The best and the worst

Goals of the exercise: to discuss gender stereotypes and how they affect the lives of boys and girls
Age of the participants: from 10 years old
Number of participants: 12 to 30
Duration of the exercise: 60 to 90 minutes
Materials: markers, several A4 paper sheets cut into 4 pieces, each with one of the following phrases to complete:

The worst thing about being a girl is …
The worst thing about being a boy is …
The best thing about being a girl is …
The best thing about being a boy is …

Step by step

  1. Give to all participants a paper with several unfinished sentences (4 in total).
  2. Ask the participants to clearly and concisely finish the first sentence without cooperating with the others. Ask them to do the same with all of the sentences.
  3. As they complete the sentences collect the pieces of papers.
  4. When they all finish, post the sheets relating to the first sentence on the wall and discuss the results with the group.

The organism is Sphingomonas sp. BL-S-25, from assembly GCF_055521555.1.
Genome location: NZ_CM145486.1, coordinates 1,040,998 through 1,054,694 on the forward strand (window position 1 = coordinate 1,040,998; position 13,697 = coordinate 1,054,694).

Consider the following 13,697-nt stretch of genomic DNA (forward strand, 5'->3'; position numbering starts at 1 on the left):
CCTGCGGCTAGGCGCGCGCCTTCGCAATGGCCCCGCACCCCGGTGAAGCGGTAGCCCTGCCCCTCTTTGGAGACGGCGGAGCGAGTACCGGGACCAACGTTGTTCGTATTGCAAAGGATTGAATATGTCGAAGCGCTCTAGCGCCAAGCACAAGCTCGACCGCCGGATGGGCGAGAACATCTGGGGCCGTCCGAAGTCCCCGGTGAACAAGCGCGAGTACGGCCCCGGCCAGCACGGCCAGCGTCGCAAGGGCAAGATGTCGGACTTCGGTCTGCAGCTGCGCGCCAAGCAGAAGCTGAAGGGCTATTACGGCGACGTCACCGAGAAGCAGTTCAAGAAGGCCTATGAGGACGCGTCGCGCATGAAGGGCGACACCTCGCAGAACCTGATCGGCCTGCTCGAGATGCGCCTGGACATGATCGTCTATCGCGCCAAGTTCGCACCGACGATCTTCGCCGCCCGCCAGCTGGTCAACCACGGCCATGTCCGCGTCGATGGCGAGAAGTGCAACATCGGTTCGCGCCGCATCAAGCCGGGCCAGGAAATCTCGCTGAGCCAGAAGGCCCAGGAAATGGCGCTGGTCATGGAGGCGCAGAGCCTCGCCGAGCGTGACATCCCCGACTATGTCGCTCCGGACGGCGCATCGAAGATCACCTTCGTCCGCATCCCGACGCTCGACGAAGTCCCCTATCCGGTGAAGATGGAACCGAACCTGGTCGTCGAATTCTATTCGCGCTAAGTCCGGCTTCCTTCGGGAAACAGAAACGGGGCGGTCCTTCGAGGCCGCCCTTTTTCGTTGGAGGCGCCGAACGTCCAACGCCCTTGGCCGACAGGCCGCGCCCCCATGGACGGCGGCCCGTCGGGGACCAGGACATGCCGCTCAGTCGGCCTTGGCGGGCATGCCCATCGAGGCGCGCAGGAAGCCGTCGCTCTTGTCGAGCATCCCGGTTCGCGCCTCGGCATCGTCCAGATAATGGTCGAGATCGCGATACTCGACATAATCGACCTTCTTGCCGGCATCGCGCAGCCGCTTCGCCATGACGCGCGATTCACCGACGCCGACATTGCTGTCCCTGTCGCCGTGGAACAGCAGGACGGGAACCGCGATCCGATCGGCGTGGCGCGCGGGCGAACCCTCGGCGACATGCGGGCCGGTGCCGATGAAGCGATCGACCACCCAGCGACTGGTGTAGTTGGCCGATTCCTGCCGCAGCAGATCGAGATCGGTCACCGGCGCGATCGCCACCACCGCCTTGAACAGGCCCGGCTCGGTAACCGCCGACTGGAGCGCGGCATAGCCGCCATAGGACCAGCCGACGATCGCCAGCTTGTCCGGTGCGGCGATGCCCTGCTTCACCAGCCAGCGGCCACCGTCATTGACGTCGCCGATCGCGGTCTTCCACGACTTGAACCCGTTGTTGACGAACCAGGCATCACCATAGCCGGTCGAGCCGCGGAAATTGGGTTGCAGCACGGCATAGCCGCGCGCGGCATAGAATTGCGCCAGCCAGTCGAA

5. Repeat the same procedure until the last sheet.
  6. Instead of posting the papers on the wall the monitor can also give back the sheets to participants after shuffling them, and asks them to read aloud the phrases they received. No one should try to identify the author(s) of the sentence(s).


Discuss with the participants the problems associated with gender stereotypes:

  • What are the differences between boys and girls?
  • Where do these differences come from?
  • What stereotypes do you find here?
  • In your opinion, how does gender classification influence the way we look at our lives?
  • What are the consequences of these stereotypes on young boys and girls?
  • How are people affected when they do not fit into these stereotypes?
  • Is there any kind of violence that comes from these stereotypes?
  • What is the weight of stereotypes in our life choices? How do we let it affect our freedom of choice?

This game can also be played in the school playgrounds. To do this, ask the young people and children to complete the sentences and to place them on a wall or panel of the bar, for example. Usually young people gather next to the panel and comment the sentences and then the monitor can stimulate a debate.

Authorship/adaptation or source: CooLabora

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